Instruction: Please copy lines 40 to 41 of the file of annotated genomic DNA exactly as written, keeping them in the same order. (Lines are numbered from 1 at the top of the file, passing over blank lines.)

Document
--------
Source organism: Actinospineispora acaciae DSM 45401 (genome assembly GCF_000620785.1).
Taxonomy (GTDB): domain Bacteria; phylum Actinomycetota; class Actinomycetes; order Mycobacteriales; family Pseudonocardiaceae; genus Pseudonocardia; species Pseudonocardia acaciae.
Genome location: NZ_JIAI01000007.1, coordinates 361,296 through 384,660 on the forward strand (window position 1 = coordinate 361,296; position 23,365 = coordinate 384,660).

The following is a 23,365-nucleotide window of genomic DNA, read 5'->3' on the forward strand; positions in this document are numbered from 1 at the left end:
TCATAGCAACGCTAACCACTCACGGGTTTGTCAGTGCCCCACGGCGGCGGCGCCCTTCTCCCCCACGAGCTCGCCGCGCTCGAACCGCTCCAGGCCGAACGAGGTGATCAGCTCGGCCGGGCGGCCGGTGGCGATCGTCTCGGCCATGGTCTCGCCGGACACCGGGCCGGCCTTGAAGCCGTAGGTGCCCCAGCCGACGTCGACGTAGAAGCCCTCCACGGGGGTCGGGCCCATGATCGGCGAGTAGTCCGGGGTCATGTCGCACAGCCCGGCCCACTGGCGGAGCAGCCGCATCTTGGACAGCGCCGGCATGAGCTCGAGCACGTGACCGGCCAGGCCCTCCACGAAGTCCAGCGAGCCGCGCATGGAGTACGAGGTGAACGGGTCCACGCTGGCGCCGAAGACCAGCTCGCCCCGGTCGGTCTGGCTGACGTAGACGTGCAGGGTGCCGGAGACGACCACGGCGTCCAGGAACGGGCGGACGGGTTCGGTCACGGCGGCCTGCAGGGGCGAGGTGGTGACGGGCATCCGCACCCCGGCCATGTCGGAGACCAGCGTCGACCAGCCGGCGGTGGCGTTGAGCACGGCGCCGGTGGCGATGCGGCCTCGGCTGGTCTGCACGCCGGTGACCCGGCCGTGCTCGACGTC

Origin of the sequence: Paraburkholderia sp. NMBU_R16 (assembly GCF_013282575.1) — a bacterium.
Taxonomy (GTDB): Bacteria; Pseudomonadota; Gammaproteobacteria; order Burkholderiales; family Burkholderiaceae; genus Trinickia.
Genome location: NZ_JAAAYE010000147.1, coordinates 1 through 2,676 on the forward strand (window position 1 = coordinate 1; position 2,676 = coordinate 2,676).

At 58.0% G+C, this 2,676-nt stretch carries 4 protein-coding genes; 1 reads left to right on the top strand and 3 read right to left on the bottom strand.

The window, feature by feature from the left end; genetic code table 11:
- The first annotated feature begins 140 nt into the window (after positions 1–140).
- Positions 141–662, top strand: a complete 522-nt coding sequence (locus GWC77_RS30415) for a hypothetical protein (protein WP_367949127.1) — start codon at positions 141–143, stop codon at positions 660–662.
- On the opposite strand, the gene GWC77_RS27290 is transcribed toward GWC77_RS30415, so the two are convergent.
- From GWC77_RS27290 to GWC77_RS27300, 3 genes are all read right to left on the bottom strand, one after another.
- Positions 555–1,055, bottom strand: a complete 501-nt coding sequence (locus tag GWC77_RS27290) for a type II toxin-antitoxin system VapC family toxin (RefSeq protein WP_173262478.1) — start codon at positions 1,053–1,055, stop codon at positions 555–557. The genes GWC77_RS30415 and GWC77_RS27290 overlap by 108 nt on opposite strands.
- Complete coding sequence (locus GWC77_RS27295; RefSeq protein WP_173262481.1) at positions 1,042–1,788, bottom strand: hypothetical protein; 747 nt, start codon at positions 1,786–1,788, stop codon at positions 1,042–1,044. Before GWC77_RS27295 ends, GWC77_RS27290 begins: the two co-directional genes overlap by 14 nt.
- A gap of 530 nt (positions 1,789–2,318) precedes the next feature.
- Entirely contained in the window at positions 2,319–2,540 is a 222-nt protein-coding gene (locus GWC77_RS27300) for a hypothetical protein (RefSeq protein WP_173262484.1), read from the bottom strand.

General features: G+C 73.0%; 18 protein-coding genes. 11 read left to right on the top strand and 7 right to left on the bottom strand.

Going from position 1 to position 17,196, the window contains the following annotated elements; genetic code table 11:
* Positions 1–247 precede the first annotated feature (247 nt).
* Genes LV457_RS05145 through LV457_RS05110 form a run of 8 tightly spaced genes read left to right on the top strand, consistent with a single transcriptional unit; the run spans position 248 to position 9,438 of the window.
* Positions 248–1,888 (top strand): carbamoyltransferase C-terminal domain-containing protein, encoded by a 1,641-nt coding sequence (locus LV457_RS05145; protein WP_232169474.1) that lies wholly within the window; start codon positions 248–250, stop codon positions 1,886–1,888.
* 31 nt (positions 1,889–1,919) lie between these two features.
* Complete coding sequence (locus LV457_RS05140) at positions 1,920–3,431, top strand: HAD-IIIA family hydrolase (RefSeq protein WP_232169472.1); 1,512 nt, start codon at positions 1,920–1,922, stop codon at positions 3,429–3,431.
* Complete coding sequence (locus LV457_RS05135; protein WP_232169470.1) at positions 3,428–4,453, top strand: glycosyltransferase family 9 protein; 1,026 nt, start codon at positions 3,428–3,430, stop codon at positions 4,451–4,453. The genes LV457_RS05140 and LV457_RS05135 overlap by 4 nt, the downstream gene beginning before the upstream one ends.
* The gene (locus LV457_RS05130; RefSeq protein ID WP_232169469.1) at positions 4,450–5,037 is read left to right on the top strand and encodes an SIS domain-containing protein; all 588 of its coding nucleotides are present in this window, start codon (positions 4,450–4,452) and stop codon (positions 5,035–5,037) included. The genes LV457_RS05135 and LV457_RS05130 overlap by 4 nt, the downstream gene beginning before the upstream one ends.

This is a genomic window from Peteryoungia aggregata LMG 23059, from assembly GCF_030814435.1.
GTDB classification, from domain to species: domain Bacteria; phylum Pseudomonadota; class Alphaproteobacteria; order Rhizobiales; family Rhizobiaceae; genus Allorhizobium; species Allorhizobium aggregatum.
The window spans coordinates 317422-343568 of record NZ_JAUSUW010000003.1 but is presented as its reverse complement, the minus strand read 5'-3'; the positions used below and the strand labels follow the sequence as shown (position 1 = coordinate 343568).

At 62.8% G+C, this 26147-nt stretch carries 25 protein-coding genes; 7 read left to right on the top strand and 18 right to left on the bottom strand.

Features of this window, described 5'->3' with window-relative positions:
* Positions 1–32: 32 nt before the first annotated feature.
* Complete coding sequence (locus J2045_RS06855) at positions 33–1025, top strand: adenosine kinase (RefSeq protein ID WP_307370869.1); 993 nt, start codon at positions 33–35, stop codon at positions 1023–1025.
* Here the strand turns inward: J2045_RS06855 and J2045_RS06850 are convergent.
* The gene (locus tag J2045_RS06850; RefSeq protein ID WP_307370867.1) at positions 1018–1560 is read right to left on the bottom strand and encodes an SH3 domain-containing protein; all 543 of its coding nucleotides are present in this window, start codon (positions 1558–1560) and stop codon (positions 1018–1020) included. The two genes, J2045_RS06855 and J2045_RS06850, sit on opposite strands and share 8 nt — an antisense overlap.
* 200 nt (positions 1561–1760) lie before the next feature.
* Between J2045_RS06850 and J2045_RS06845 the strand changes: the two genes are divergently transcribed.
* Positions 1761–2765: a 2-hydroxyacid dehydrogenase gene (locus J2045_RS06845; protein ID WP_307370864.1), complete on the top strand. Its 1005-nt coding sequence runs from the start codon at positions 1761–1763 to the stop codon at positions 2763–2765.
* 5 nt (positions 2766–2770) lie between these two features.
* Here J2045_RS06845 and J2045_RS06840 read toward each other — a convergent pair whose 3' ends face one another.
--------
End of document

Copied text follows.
* 5 nt (positions 2766–2770) lie between these two features.
* Here J2045_RS06845 and J2045_RS06840 read toward each other — a convergent pair whose 3' ends face one another.